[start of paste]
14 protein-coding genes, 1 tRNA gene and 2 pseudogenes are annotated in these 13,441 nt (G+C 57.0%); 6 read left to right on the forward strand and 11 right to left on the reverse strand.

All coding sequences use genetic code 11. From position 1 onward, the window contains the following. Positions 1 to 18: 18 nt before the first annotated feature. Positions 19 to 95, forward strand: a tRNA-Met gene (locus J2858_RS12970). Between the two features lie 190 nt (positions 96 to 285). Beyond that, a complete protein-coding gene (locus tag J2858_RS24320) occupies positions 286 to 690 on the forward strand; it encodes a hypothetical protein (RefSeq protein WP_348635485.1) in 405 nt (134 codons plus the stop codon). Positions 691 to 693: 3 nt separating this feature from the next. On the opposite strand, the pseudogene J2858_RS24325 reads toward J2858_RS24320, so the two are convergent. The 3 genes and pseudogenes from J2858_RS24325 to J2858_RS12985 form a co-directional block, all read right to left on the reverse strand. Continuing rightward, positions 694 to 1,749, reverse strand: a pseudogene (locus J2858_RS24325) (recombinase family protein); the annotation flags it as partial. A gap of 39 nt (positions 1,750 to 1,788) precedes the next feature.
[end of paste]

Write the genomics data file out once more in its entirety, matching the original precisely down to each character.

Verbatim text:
14 protein-coding genes, 1 tRNA gene and 2 pseudogenes are annotated in these 13,441 nt (G+C 57.0%); 6 read left to right on the forward strand and 11 right to left on the reverse strand.

All coding sequences use genetic code 11. From position 1 onward, the window contains the following. Positions 1 to 18: 18 nt before the first annotated feature. Positions 19 to 95, forward strand: a tRNA-Met gene (locus J2858_RS12970). Between the two features lie 190 nt (positions 96 to 285). Beyond that, a complete protein-coding gene (locus tag J2858_RS24320) occupies positions 286 to 690 on the forward strand; it encodes a hypothetical protein (RefSeq protein WP_348635485.1) in 405 nt (134 codons plus the stop codon). Positions 691 to 693: 3 nt separating this feature from the next. On the opposite strand, the pseudogene J2858_RS24325 reads toward J2858_RS24320, so the two are convergent. The 3 genes and pseudogenes from J2858_RS24325 to J2858_RS12985 form a co-directional block, all read right to left on the reverse strand. Continuing rightward, positions 694 to 1,749, reverse strand: a pseudogene (locus J2858_RS24325) (recombinase family protein); the annotation flags it as partial. A gap of 39 nt (positions 1,750 to 1,788) precedes the next feature.